During the 2016 election cycle, in a neighboring sub-channel, memes were flooding into the cryptomarkets as the price of Bitcoin went from $13 US at the beginning of 2013 to $18,000 US at the end of 2017.3 During this period thousands of similar currencies were launched as market capitalization soared and individuals poured money into alternative currencies (alt-coins) to collectively speculate and trade on the price of crypto-currencies against the financial markets. The popularity of crypto-currency trading (commonly referred to as day-trading) escalated, and dedicated platforms such as Reddit, Twitter and Facebook groups became the breeding ground for memes specific to crypto-culture, known as ‘crypto memes’. DogeCoin, based on the shiba inu ‘doge’ internet meme, is by far the most notorious meme currency. Amongst a flood of alt-coins attempting to capitalize on the cryptomarket inflation, the doge subverted common expectation by becoming a complimentary currency for tipping small amounts of doge to users on Reddit, and through a bizarre display of commitment to the joke, was valued (at one point) at over $2 billion US dollars.4 Originally invented to parody the bonanza of alternative currencies that were being released at the time, DogeCoin is the most significant example of what can happen when memes are deployed within the theatre of cryptomarkets. Parody projects similar to DogeCoin have become prevalent in crypto, since unregulated cryptomarkets provide an environment well suited for pranksters to release scam-like joke currencies, fake token sales for conceptual companies, or financial instruments as satirical critique.5 The rules of the joke still apply to memes in crypto but the use of joke money or meme-as-currency indicates a significant trend towards emergent forms of currency art. Meme based currencies have led to a wider ‘movement’ of cultural branding for blockchain and cryptocurrency enthusiasts, that attempt to popularize crypto-trading through the exchange of meme currencies that are distributed and traded like limited edition collectable artworks.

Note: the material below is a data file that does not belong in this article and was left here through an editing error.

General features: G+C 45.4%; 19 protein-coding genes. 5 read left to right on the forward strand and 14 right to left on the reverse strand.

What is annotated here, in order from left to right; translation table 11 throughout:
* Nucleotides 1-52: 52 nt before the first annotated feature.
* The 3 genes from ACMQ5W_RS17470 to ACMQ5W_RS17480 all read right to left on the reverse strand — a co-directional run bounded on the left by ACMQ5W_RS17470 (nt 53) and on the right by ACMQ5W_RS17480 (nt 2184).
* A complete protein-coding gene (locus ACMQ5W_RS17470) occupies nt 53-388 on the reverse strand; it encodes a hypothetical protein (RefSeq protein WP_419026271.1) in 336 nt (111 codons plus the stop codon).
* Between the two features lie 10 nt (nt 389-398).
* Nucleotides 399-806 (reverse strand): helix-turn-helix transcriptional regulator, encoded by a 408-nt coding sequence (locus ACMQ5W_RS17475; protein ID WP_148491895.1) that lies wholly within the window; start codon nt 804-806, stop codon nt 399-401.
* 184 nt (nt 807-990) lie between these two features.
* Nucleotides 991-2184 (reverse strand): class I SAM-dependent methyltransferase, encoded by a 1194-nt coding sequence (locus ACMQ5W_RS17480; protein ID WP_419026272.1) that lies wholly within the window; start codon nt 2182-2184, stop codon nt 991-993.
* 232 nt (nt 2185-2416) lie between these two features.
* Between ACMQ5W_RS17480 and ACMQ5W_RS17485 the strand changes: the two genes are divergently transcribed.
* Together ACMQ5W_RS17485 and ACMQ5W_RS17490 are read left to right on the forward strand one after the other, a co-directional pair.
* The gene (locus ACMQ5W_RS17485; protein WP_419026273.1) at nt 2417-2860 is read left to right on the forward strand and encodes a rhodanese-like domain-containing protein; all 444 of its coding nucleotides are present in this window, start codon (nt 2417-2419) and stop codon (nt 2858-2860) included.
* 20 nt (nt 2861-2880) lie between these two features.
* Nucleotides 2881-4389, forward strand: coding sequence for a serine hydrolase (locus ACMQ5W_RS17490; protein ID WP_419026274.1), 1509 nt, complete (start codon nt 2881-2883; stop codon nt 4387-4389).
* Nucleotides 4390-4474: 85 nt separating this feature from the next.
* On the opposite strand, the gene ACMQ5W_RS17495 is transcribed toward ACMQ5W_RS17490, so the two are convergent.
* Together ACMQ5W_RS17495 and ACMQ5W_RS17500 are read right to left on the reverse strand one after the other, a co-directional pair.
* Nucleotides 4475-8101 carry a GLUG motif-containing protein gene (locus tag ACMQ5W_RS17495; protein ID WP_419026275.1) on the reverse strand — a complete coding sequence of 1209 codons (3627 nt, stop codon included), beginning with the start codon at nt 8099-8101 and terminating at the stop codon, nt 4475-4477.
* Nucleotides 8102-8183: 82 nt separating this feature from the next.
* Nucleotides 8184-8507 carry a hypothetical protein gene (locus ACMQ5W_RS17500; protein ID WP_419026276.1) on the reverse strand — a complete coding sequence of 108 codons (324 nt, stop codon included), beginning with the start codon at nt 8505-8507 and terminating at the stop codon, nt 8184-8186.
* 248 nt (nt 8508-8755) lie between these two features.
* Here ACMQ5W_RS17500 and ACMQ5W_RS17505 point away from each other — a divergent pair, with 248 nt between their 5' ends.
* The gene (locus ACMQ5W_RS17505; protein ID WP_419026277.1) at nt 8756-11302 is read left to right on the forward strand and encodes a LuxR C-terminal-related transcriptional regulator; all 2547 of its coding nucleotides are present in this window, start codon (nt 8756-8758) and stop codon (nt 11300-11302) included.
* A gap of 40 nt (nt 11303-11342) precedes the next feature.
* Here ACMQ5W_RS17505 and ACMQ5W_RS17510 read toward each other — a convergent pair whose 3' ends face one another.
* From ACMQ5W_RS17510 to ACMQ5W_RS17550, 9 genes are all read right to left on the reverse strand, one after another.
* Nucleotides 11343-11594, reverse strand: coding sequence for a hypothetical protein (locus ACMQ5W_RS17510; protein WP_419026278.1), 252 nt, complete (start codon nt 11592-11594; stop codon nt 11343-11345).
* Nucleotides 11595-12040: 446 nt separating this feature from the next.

To understand how memes can be considered as artworks, it is useful to firstly examine the convergence of interests between cryptocurrency and art, as well as some of the technical attributes that enable the simulation of market scarcity for digital media. A multitude of platforms have emerged in recent years offering artists, designers and creators the opportunity to distribute limited editions of their content by cryptographically en-signing their digital artefacts into a blockchain ledger.6 This approach, as described in greater detail by Martin Zeilinger in ‘Digital Art as Monetised Graphics: Enforcing Intellectual Property On The Blockchain’7, is an attempt to commodify digital artefacts into fungible financial assets where the blockchain is used as a digital public ledger that can be used to authenticate creation, ownership and transactions of a digital work. Not only does this attempt to inject legal ownership rights (such as intellectual property) and authenticity back upon the work of art in the age of digital reproduction, but can be seen as a broader indexing of finance in culture and contemporary art, where the shrinking of public cultural funding and the restriction of art market sales force artists to explore alternative survival strategies to monetize their practice. An array of galleries, crypto-enthusiasts and artists responding to this issue are encouraging creatives to produce limited edition digital versions of their work, which they can then sell using crypto-currencies, and distribute using tokens or blockchain based contracts (known as smart contracts). ‘Crypto-Collectables’ are decorated financial tokens that are automatically tracked and sold via interactions with a smart contract on a blockchain. Crypto-punks, Crypto-kitties and Curio Cards all demonstrate this phenomenon, where visual images are encrypted and sold as virtual tokens that are traded as collectable digital assets, and where financial trading is also performed with Pokemon-like collectable cards. While advocates for crypto-art promote the de-centralized storage system of blockchain architecture and the unregulated economy as an enabler for creatives and artists to produce diverse modes of creative expression, the original and most prevalent example of crypto-art is currently a collection of pepe the frog cards called ‘Rare Pepes’. A fanatical trend of producing thousands of remixed illustrations of the infamous Pepe the Frog meme, cryptographically registered to appear artificially scarce, sold, traded and collected with ‘Pepe cash’ – a dedicated cryptocurrency for the trading and collecting of rare digital Pepes. At the first ‘Rare Digital Art’ auction that took place in January 2018, a number of fine art auction houses witnessed a Pepe the frog meme sold for $30,000 US under the premise of it being a work of ‘rare digital art’.8 Whilst some members of the community have publicly attempted to disavow associations between rare Pepes and the alt-right, the hyper-trading of rare Pepes based on fractionalized ownership and market sales signify an extreme endorsement of free market principles traditionally associated with the conservative right. While the argument could be made that Rare Pepe creation is a counter-strategy to disarm the neo-fascist affiliations of the appropriated comic book illustration, this could be done without financializing digital images into collectable artwork assets. The use of blockchain to create originals, editions and inject scarcity into the circulation of digital media contradicts the structural properties of conventional web protocols and meme culture that thrive on the copyleft remix culture of the early web. Researcher Matt Goerzen briefly pointed to this contention in his essay ‘Notes Toward the Memes of Production’9 where he asks how the alt-right were able to extensively benefit from the copyleft culture of the web. In addition, the rare memes commodify the collective process of producing memes, turning what was usually an anonymous or collaborative practice, into an authored artwork with which the artist or designer uses blockchain to substantiate ownership claims and profit from crypto-speculation.